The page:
Little Madison passed her birch and anise ORT on Saturday! She did an awesome job and was super proud of herself as she should be! To celebrate, she got a kneecap to chew on, and Mom got a double marshmallow Oreo fudge Concrete Mixer. When any of us pass or title, there is a celebration which includes treats for dogs and the human!
Back in August, Madison took her first stab at an ORT, doing birch, anise, and clove. It was the first time she “competed” at nose work and it did not go well. She did get clove, which is useless without birch and anise. Mom and Madison both learned a lot and were determined to get the missing two odors this time around. Thinking it over, there are five reasons Madison did so well Saturday.
1. Exposure to new environments
Since day one with our family, Madison has been taken all over creation, and she has done some nose work in different locations as well. At the first ORT, it was evident to Mom that Madison was more interested in people and the new place than she was in nose work. In the past two months, Madison had been practicing nose work in all kinds of new places, even places with dog and human distractions. She still gets distracted, but she also knows she needs to do her job.
The last ORT was two months ago which is like a full year in dog years. Madison is still 100% puppy, but she has matured a bit, and going into heat last month nudged up her maturity level a few big notches! She still wants to check out the new place and meet all the people, but she is able to do it faster and get back to work. From the look on Madison’s face, I think she knows she did well! What a proud, smiling face!
Another lesson learned at the first ORT was that Madison didn’t really have a clear alert and she did not stay on odor. She found the boxes with odor but moved on right away. After the ORT, they had a few weeks off from class and really worked hard, a few short lessons every day to learn to stay on odor. Mom tried an online class for some assistance as well as getting tips from various instructors. Nose work camp was also very helpful getting opinions and help from instructors we don’t normally train with. Within a few weeks time, Madison learned to stay at the odor when she finds it, and she has now started to give Mom “the look” as well. Practice does help to make perfect.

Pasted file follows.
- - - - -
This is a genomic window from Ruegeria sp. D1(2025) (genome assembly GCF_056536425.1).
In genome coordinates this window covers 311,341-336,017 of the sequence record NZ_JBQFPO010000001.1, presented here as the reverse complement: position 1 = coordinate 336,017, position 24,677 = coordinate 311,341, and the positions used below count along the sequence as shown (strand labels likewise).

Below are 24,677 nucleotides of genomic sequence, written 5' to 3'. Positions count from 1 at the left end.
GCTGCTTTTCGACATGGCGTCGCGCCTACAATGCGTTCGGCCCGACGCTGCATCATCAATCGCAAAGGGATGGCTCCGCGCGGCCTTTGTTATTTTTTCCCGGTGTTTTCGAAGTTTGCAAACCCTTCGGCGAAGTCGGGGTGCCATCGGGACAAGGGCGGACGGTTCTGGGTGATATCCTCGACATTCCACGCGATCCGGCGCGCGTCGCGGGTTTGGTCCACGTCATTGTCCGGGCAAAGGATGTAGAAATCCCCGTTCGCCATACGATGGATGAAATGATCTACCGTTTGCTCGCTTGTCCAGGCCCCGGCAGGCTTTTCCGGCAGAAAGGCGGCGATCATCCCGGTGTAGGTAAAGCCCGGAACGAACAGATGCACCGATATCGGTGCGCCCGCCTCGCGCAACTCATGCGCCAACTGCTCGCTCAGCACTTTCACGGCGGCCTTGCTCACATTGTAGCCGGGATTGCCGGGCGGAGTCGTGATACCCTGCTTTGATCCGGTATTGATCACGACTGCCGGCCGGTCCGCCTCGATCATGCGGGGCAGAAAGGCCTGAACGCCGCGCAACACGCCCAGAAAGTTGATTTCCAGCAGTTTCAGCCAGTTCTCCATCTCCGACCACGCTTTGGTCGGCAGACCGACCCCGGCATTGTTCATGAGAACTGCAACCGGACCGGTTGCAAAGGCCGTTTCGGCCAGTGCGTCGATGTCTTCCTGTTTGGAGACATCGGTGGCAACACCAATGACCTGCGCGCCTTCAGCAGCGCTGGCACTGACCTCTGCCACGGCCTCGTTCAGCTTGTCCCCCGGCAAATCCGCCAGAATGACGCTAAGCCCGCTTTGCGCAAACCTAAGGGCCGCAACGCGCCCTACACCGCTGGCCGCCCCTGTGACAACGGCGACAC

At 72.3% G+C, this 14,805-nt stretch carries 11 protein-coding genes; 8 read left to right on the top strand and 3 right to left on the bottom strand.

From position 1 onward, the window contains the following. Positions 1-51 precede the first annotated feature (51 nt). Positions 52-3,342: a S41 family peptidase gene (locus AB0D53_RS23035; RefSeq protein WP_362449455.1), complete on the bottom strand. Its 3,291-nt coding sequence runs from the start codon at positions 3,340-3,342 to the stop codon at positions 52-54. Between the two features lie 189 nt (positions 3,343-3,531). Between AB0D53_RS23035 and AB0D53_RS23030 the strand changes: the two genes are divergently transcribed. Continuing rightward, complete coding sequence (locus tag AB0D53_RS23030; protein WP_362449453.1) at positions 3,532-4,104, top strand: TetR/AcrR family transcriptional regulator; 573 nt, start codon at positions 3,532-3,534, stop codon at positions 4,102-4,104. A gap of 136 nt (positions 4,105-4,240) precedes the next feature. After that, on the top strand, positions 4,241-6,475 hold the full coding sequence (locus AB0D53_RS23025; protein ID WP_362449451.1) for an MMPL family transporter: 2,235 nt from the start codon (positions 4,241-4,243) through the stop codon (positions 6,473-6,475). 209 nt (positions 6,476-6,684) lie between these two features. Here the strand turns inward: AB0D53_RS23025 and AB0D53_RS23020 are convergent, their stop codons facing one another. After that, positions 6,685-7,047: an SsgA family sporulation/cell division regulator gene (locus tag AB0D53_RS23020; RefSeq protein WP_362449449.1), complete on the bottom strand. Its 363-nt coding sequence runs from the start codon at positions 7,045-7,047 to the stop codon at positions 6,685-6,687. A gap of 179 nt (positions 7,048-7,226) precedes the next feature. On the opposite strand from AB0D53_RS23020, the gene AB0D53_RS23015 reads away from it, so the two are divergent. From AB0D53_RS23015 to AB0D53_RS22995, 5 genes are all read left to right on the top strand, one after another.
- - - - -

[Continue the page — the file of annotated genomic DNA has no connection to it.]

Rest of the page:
In August, Madison and Mom were not on the same team. Mom was panicked because Madison wasn’t searching, and Madison just wanted to play. They have worked on the team aspect and seem to be learning to work much better together. In nose work, the dog has the nose, but the human needs to be able to read the dog and know how to help them if they struggle to find the odor. Patience is a big factor and with a young social dog like Madison, allowing her a short time to check out the environment and people really helps her to get back to work with focus.
5. Mental management
Mom’s mental management has not been the best of late. Between Bailie not performing well, and Madison bombing her first attempt at nose work, it has been tough for Mom to be positive. Yesterday, Mom went into both tests ready to work with and trust Madison. One thing stuck in her mind all day and it was what one of the camp instructors, Phil said several times. Phil is a law enforcement guy with detection dogs. He said when you get to the search area, size it up and then think to yourself, “Is this all you’ve got? You couldn’t come up with anything better? We can do this!” It’s so true! All they have for the test is twelve boxes in two rows with one holding odor. Of course, team Madison can do that! Mom took the mental management seminar in 2016, but now I think she has the thing that works for her in her mind at the start line for trials for all of us.
No matter how Mom and Madison got their last two odors on Saturday, the main thing is Madison is done with ORT’s and can now start entering level 1 trials when she wants to! We are excited to see where her nose takes her!